Day 17: If you could get rid of your mental illness(es) would you? Why or why not?
Yes and no. I’d love to be free of mental illness; free of the shackles and restrictions that come with having such crippling illnesses. I’d love to not be afraid of days where I can’t move, and I’d love to say that I can take all my school notes on my own. I’d love to not have to feel like I need to sit on my hands to hide my tremors and I’d love to not uncontrollably sob for absolutely no reason. I’d love to not have to rely on pills to have a stable mood and I’d love to not have to suffer through irritating side effects that make me question whether medicine is actually helpful or a hindrance. I’d also love to have a ton of money and be incredibly successful, but sadly none of these things are possible at this moment in time. Despite all this, I cannot say confidently that I’d get rid of my illness. I say this because as much as I want my struggles gone, they’ve given me gifts I would not have had a chance of getting without it. Gifts? As I’ve mentioned before, I once was asked to determine why I’m lucky to have a mental illness, and it made me learn to appreciate that sometimes the best gifts in life are born out of hardship. I’ve become so much more approachable, I’ve become more understanding of other people, I’m a stronger person, and I’ve learned the value of valuing myself. These are things I never knew the importance of, and although my mental illness has slammed many doors shut in my face, it has opened twice as many, just not ones I every considered trying to open.
Day 18: What do you wish people would understand in regards to mental illness anld/or mental health?
It’s. Not. Anyone’s. Fault. This needs to be said again and again because it’s so incredibly important. If people can understand that no one is to blame, and that no one is at fault or doing something wrong, the stigma would be less of an issue. The second most important thing to understand is that mental illness, is in fact, an illness. It’s not a temporary state of mind, it’s not a cry for attention, it’s not something to be taken lightly; it’s a life-threatening illness that is not given the severity status it deserves. The other thing people need to recognize is that mental illness doesn’t just impact the person who actually has the illness, but it also impacts everyone around them – friends, family, you name it. It can be really tough for the people around, but the important thing to remember is that as hard as it is for the person who is close to the person with the illness, its exponentially harder for the person with the illness. That being said, there is an important distinction between mental health and mental illness; mental health is related to everyone, and has to do with learning to treat your mind right, and understanding what your mental state needs to stay healthy, be it time to destress or anything else that helps keep you mentally healthy. It doesn’t just pertain to not ending up with a mental illness, but it’s about being mentally fit, and able to handle the many curve balls that life has to offer.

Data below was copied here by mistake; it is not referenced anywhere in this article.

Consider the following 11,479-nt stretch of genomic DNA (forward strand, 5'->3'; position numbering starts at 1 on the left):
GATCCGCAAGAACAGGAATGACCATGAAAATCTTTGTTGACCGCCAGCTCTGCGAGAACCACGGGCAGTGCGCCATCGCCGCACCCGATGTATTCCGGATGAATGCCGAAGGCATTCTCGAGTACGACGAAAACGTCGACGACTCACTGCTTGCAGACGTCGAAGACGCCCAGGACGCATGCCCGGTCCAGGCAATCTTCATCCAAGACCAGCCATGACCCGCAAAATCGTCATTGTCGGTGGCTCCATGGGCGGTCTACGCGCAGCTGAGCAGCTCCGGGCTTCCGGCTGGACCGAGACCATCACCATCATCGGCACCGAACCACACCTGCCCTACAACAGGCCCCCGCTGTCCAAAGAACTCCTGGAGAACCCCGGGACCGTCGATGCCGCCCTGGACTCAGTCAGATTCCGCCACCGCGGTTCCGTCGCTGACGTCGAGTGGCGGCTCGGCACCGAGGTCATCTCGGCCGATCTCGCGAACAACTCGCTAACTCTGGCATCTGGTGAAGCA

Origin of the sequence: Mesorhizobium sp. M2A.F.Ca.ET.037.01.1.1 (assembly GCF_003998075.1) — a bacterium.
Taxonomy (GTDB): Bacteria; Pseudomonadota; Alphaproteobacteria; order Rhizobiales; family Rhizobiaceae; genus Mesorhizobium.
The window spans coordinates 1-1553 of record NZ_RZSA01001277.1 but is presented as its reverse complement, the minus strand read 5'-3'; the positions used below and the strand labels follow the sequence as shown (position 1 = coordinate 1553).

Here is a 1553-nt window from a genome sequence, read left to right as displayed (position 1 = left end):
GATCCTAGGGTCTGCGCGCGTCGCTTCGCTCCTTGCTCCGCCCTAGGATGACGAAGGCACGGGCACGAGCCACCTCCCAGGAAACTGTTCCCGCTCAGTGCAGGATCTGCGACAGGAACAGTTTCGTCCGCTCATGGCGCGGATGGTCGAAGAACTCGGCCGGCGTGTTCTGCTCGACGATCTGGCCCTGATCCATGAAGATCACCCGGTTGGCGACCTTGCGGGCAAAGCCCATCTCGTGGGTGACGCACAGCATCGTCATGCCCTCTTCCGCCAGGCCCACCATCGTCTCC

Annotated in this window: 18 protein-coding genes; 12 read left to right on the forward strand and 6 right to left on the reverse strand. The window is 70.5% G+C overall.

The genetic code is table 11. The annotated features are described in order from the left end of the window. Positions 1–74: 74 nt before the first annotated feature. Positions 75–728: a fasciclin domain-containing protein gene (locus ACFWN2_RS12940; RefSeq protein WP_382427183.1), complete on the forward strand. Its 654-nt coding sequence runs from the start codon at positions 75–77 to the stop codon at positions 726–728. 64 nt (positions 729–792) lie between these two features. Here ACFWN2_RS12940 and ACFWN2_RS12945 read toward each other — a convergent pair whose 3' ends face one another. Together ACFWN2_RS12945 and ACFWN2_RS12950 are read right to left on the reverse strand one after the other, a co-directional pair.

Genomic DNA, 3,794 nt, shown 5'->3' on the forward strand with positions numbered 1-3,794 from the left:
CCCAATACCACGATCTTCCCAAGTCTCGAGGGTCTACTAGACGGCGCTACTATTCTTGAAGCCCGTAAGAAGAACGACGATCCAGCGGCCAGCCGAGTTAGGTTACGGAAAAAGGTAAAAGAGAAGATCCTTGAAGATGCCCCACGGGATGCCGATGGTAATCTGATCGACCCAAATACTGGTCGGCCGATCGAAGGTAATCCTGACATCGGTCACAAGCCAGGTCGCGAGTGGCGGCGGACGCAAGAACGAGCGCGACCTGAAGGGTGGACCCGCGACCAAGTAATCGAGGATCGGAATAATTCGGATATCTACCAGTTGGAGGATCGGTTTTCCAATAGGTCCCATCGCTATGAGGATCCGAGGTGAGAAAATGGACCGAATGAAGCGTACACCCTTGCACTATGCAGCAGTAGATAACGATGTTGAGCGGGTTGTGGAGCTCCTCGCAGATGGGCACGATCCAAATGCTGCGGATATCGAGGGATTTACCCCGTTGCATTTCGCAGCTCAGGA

Keep Surviving by Living.